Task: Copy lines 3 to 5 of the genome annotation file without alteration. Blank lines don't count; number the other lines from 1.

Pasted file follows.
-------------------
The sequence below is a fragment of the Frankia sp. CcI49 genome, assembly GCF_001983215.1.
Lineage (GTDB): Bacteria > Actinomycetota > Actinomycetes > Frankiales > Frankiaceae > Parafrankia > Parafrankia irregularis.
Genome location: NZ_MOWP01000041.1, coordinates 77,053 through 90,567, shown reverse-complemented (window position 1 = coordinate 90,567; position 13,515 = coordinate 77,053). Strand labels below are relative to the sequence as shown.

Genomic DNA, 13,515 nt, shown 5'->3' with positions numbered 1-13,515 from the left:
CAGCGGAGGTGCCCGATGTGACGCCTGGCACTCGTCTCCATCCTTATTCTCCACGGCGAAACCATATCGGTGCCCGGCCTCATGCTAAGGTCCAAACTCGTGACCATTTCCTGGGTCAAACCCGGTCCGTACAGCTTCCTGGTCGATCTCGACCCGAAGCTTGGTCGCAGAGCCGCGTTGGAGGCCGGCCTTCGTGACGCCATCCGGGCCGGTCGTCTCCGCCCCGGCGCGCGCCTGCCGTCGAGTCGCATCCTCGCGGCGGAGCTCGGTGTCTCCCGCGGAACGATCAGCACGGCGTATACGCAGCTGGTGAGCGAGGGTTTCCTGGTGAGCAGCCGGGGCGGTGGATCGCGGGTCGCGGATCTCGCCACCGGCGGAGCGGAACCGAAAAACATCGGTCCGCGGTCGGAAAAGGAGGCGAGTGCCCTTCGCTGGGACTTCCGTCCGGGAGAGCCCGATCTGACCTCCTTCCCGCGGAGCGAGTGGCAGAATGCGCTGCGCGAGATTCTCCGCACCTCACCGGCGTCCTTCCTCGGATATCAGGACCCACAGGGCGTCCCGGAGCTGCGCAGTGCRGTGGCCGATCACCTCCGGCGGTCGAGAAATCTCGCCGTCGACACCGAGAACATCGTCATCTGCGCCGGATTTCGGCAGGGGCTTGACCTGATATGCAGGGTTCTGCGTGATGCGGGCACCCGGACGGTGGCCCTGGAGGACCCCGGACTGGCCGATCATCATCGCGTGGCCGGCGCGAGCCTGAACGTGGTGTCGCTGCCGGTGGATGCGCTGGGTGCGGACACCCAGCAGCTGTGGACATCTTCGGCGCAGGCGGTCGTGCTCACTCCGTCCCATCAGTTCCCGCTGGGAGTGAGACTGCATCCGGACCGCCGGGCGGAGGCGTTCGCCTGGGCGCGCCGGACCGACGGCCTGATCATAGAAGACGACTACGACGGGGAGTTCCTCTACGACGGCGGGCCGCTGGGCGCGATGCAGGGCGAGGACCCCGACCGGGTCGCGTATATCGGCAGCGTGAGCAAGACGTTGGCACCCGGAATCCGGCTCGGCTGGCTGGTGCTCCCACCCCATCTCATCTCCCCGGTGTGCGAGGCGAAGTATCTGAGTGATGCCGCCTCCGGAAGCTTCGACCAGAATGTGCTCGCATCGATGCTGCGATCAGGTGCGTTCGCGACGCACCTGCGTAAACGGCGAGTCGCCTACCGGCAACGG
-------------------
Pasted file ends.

Genome location: NZ_MOWP01000041.1, coordinates 77,053 through 90,567, shown reverse-complemented (window position 1 = coordinate 90,567; position 13,515 = coordinate 77,053). Strand labels below are relative to the sequence as shown.

Genomic DNA, 13,515 nt, shown 5'->3' with positions numbered 1-13,515 from the left:
CAGCGGAGGTGCCCGATGTGACGCCTGGCACTCGTCTCCATCCTTATTCTCCACGGCGAAACCATATCGGTGCCCGGCCTCATGCTAAGGTCCAAACTCGTGACCATTTCCTGGGTCAAACCCGGTCCGTACAGCTTCCTGGTCGATCTCGACCCGAAGCTTGGTCGCAGAGCCGCGTTGGAGGCCGGCCTTCGTGACGCCATCCGGGCCGGTCGTCTCCGCCCCGGCGCGCGCCTGCCGTCGAGTCGCATCCTCGCGGCGGAGCTCGGTGTCTCCCGCGGAACGATCAGCACGGCGTATACGCAGCTGGTGAGCGAGGGTTTCCTGGTGAGCAGCCGGGGCGGTGGATCGCGGGTCGCGGATCTCGCCACCGGCGGAGCGGAACCGAAAAACATCGGTCCGCGGTCGGAAAAGGAGGCGAGTGCCCTTCGCTGGGACTTCCGTCCGGGAGAGCCCGATCTGACCTCCTTCCCGCGGAGCGAGTGGCAGAATGCGCTGCGCGAGATTCTCCGCACCTCACCGGCGTCCTTCCTCGGATATCAGGACCCACAGGGCGTCCCGGAGCTGCGCAGTGCRGTGGCCGATCACCTCCGGCGGTCGAGAAATCTCGCCGTCGACACCGAGAACATCGTCATCTGCGCCGGATTTCGGCAGGGGCTTGACCTGATATGCAGGGTTCTGCGTGATGCGGGCACCCGGACGGTGGCCCTGGAGGACCCCGGACTGGCCGATCATCATCGCGTGGCCGGCGCGAGCCTGAACGTGGTGTCGCTGCCGGTGGATGCGCTGGGTGCGGACACCCAGCAGCTGTGGACATCTTCGGCGCAGGCGGTCGTGCTCACTCCGTCCCATCAGTTCCCGCTGGGAGTGAGACTGCATCCGGACCGCCGGGCGGAGGCGTTCGCCTGGGCGCGCCGGACCGACGGCCTGATCATAGAAGACGACTACGACGGGGAGTTCCTCTACGACGGCGGGCCGCTGGGCGCGATGCAGGGCGAGGACCCCGACCGGGTCGCGTATATCGGCAGCGTGAGCAAGACGTTGGCACCCGGAATCCGGCTCGGCTGGCTGGTGCTCCCACCCCATCTCATCTCCCCGGTGTGCGAGGCGAAGTATCTGAGTGATGCCGCCTCCGGAAGCTTCGACCAGAATGTGCTCGCATCGATGCTGCGATCAGGTGCGTTCGCGACGCACCTGCGTAAACGGCGAGTCGCCTACCGGCAACGG